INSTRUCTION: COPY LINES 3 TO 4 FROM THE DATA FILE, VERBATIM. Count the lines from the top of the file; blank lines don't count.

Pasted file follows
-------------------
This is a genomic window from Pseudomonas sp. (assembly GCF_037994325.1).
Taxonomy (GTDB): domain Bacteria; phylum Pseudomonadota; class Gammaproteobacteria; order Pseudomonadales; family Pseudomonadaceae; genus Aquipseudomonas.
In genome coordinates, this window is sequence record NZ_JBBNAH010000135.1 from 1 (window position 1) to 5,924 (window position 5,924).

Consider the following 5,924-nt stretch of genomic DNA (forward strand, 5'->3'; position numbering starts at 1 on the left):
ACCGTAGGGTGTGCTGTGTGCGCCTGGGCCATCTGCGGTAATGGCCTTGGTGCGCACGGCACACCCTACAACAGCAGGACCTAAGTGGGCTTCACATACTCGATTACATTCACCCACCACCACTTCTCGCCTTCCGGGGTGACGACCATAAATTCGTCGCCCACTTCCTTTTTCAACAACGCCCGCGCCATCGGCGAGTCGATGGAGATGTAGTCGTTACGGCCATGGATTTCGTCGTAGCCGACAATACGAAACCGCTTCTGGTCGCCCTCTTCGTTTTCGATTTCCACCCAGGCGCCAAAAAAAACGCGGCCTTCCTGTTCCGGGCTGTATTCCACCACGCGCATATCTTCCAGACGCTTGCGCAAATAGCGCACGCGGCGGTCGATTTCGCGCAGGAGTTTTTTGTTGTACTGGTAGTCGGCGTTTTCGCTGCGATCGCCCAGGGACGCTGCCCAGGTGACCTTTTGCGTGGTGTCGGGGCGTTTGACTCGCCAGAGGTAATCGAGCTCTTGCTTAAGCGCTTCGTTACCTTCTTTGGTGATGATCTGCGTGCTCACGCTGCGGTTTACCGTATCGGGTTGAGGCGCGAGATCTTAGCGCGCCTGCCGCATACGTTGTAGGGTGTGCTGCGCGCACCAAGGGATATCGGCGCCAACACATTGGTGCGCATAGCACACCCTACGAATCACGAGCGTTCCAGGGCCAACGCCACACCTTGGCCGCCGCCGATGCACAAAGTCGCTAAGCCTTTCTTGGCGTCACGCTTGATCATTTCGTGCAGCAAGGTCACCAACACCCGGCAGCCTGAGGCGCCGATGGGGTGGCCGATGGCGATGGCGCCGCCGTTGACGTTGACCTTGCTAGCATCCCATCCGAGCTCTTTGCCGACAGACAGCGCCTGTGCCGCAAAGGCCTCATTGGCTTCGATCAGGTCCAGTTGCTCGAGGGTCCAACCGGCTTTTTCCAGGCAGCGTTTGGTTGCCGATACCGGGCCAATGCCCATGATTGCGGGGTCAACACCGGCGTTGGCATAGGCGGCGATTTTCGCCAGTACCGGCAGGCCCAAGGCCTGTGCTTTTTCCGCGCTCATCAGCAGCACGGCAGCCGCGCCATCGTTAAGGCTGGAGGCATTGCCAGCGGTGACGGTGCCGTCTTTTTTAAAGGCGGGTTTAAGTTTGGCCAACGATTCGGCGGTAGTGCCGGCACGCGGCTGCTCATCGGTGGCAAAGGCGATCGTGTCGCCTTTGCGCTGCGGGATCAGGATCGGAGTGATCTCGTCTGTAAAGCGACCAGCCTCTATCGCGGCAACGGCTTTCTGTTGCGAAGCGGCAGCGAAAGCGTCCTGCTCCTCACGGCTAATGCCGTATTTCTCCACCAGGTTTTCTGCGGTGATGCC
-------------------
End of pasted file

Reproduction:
In genome coordinates, this window is sequence record NZ_JBBNAH010000135.1 from 1 (window position 1) to 5,924 (window position 5,924).

Consider the following 5,924-nt stretch of genomic DNA (forward strand, 5'->3'; position numbering starts at 1 on the left):